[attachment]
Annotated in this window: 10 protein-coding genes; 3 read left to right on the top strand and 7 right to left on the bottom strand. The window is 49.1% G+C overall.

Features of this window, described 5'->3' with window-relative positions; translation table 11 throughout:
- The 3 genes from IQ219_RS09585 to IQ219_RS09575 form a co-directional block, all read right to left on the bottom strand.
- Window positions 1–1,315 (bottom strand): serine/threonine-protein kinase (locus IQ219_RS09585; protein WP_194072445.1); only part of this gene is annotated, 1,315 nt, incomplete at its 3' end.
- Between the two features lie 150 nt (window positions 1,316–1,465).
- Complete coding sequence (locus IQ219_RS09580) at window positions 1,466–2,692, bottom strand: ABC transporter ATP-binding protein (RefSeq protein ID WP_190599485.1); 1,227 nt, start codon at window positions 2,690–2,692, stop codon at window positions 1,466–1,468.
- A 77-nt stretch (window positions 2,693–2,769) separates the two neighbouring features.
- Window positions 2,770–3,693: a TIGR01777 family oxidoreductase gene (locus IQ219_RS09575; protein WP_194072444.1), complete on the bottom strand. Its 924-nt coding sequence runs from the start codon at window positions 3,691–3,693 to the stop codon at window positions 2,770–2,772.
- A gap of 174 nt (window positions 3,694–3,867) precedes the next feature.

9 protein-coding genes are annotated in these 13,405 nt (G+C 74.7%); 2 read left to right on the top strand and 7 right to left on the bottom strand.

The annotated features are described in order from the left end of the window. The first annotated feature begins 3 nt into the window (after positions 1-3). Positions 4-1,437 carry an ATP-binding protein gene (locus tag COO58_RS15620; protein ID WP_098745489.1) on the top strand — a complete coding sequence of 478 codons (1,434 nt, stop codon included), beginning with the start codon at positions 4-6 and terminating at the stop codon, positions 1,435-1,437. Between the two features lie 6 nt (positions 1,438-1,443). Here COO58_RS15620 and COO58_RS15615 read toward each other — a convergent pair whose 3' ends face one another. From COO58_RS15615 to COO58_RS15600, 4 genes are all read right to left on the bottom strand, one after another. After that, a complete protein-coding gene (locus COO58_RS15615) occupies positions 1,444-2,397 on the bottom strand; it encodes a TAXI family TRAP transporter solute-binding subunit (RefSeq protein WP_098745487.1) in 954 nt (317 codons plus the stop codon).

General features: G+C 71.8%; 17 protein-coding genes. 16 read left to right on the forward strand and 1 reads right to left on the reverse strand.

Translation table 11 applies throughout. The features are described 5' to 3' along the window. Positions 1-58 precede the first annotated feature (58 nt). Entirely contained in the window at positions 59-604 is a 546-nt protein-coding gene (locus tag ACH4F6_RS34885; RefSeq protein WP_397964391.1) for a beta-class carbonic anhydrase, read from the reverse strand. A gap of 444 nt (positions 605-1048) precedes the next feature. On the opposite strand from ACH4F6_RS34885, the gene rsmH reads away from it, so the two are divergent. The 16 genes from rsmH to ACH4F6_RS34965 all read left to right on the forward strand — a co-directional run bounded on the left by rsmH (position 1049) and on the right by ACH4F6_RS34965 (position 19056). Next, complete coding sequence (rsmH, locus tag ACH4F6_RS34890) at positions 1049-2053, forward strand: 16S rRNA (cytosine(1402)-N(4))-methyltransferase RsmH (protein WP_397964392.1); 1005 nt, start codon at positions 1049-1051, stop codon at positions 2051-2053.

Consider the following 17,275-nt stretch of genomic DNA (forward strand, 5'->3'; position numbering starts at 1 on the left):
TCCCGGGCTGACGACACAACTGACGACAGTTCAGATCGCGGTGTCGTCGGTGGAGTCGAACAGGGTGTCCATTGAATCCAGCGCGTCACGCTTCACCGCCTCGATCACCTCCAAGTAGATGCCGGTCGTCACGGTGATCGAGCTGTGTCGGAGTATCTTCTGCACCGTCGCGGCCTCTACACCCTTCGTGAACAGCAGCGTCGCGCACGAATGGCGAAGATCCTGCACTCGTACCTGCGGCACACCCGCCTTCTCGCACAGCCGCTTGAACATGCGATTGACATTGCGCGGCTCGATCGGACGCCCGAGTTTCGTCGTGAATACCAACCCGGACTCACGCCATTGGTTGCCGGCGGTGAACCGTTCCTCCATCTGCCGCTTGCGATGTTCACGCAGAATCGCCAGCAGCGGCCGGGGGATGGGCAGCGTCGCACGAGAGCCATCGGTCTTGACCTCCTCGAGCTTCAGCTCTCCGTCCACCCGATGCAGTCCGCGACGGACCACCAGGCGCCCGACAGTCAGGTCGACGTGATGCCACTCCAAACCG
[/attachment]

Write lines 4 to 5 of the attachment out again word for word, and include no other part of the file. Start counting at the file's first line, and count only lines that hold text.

- Window positions 1–1,315 (bottom strand): serine/threonine-protein kinase (locus IQ219_RS09585; protein WP_194072445.1); only part of this gene is annotated, 1,315 nt, incomplete at its 3' end.
- Between the two features lie 150 nt (window positions 1,316–1,465).